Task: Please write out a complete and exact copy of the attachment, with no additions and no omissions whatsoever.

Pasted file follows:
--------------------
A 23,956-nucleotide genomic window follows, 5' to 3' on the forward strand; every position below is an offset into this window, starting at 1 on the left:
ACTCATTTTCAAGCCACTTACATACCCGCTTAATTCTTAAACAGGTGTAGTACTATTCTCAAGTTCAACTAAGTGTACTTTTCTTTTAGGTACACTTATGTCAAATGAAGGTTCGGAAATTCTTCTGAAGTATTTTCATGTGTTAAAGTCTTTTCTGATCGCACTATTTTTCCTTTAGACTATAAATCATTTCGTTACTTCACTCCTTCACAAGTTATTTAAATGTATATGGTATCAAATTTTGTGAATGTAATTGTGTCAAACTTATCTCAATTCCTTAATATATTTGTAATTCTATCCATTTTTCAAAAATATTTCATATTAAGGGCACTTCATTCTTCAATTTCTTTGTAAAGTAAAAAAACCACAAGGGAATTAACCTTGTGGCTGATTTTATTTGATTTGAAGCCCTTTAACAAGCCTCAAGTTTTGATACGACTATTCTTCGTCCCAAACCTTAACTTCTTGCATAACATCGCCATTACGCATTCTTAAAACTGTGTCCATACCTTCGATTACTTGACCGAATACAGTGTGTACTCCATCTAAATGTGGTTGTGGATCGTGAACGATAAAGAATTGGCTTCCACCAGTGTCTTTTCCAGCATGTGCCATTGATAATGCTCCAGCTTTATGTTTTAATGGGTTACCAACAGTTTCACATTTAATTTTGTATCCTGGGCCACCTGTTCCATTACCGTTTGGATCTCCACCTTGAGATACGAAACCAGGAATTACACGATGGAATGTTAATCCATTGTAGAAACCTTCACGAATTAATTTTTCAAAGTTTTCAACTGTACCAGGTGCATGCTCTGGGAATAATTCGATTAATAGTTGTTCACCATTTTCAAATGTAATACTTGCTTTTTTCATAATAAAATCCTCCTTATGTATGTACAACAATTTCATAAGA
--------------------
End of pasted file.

A 23,956-nucleotide genomic window follows, 5' to 3' on the forward strand; every position below is an offset into this window, starting at 1 on the left:
ACTCATTTTCAAGCCACTTACATACCCGCTTAATTCTTAAACAGGTGTAGTACTATTCTCAAGTTCAACTAAGTGTACTTTTCTTTTAGGTACACTTATGTCAAATGAAGGTTCGGAAATTCTTCTGAAGTATTTTCATGTGTTAAAGTCTTTTCTGATCGCACTATTTTTCCTTTAGACTATAAATCATTTCGTTACTTCACTCCTTCACAAGTTATTTAAATGTATATGGTATCAAATTTTGTGAATGTAATTGTGTCAAACTTATCTCAATTCCTTAATATATTTGTAATTCTATCCATTTTTCAAAAATATTTCATATTAAGGGCACTTCATTCTTCAATTTCTTTGTAAAGTAAAAAAACCACAAGGGAATTAACCTTGTGGCTGATTTTATTTGATTTGAAGCCCTTTAACAAGCCTCAAGTTTTGATACGACTATTCTTCGTCCCAAACCTTAACTTCTTGCATAACATCGCCATTACGCATTCTTAAAACTGTGTCCATACCTTCGATTACTTGACCGAATACAGTGTGTACTCCATCTAAATGTGGTTGTGGATCGTGAACGATAAAGAATTGGCTTCCACCAGTGTCTTTTCCAGCATGTGCCATTGATAATGCTCCAGCTTTATGTTTTAATGGGTTACCAACAGTTTCACATTTAATTTTGTATCCTGGGCCACCTGTTCCATTACCGTTTGGATCTCCACCTTGAGATACGAAACCAGGAATTACACGATGGAATGTTAATCCATTGTAGAAACCTTCACGAATTAATTTTTCAAAGTTTTCAACTGTACCAGGTGCATGCTCTGGGAATAATTCGATTAATAGTTGTTCACCATTTTCAAATGTAATACTTGCTTTTTTCATAATAAAATCCTCCTTATGTATGTACAACAATTTCATAAGA